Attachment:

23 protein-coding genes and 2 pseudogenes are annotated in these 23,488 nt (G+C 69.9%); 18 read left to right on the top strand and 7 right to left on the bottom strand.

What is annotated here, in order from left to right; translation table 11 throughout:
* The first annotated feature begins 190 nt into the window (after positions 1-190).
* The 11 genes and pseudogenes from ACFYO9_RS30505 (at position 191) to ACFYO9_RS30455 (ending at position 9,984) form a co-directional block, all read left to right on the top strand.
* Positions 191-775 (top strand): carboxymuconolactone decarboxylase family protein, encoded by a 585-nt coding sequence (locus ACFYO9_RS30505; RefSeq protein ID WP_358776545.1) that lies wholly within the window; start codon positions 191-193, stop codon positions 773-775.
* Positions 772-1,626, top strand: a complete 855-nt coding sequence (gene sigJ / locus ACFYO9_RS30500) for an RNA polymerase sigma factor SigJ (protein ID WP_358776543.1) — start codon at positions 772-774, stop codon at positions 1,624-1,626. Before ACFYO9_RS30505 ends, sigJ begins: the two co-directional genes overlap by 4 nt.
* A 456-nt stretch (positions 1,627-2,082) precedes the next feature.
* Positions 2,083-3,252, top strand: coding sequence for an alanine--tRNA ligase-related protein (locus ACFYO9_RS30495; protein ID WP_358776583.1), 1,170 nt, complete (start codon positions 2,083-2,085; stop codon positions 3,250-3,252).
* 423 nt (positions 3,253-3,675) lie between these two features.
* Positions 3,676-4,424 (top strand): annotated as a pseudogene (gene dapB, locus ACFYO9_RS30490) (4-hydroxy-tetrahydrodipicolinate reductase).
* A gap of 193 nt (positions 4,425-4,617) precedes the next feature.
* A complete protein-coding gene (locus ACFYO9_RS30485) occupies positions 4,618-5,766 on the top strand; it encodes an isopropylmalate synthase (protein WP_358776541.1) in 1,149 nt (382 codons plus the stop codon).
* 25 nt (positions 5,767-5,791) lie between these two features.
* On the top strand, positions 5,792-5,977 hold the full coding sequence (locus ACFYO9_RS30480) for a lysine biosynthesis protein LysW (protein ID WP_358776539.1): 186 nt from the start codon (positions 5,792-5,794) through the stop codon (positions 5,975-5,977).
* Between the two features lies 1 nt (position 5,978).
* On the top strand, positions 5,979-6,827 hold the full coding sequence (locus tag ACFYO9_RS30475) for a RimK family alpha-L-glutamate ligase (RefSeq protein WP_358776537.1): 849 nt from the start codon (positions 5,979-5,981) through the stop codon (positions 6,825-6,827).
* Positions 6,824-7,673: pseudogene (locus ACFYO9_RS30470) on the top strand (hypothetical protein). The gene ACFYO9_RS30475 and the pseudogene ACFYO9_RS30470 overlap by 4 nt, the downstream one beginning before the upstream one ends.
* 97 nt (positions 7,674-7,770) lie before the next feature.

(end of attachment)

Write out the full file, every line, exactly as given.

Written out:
23 protein-coding genes and 2 pseudogenes are annotated in these 23,488 nt (G+C 69.9%); 18 read left to right on the top strand and 7 right to left on the bottom strand.

What is annotated here, in order from left to right; translation table 11 throughout:
* The first annotated feature begins 190 nt into the window (after positions 1-190).
* The 11 genes and pseudogenes from ACFYO9_RS30505 (at position 191) to ACFYO9_RS30455 (ending at position 9,984) form a co-directional block, all read left to right on the top strand.
* Positions 191-775 (top strand): carboxymuconolactone decarboxylase family protein, encoded by a 585-nt coding sequence (locus ACFYO9_RS30505; RefSeq protein ID WP_358776545.1) that lies wholly within the window; start codon positions 191-193, stop codon positions 773-775.
* Positions 772-1,626, top strand: a complete 855-nt coding sequence (gene sigJ / locus ACFYO9_RS30500) for an RNA polymerase sigma factor SigJ (protein ID WP_358776543.1) — start codon at positions 772-774, stop codon at positions 1,624-1,626. Before ACFYO9_RS30505 ends, sigJ begins: the two co-directional genes overlap by 4 nt.
* A 456-nt stretch (positions 1,627-2,082) precedes the next feature.
* Positions 2,083-3,252, top strand: coding sequence for an alanine--tRNA ligase-related protein (locus ACFYO9_RS30495; protein ID WP_358776583.1), 1,170 nt, complete (start codon positions 2,083-2,085; stop codon positions 3,250-3,252).
* 423 nt (positions 3,253-3,675) lie between these two features.
* Positions 3,676-4,424 (top strand): annotated as a pseudogene (gene dapB, locus ACFYO9_RS30490) (4-hydroxy-tetrahydrodipicolinate reductase).
* A gap of 193 nt (positions 4,425-4,617) precedes the next feature.
* A complete protein-coding gene (locus ACFYO9_RS30485) occupies positions 4,618-5,766 on the top strand; it encodes an isopropylmalate synthase (protein WP_358776541.1) in 1,149 nt (382 codons plus the stop codon).
* 25 nt (positions 5,767-5,791) lie between these two features.
* On the top strand, positions 5,792-5,977 hold the full coding sequence (locus ACFYO9_RS30480) for a lysine biosynthesis protein LysW (protein ID WP_358776539.1): 186 nt from the start codon (positions 5,792-5,794) through the stop codon (positions 5,975-5,977).
* Between the two features lies 1 nt (position 5,978).
* On the top strand, positions 5,979-6,827 hold the full coding sequence (locus tag ACFYO9_RS30475) for a RimK family alpha-L-glutamate ligase (RefSeq protein WP_358776537.1): 849 nt from the start codon (positions 5,979-5,981) through the stop codon (positions 6,825-6,827).
* Positions 6,824-7,673: pseudogene (locus ACFYO9_RS30470) on the top strand (hypothetical protein). The gene ACFYO9_RS30475 and the pseudogene ACFYO9_RS30470 overlap by 4 nt, the downstream one beginning before the upstream one ends.
* 97 nt (positions 7,674-7,770) lie before the next feature.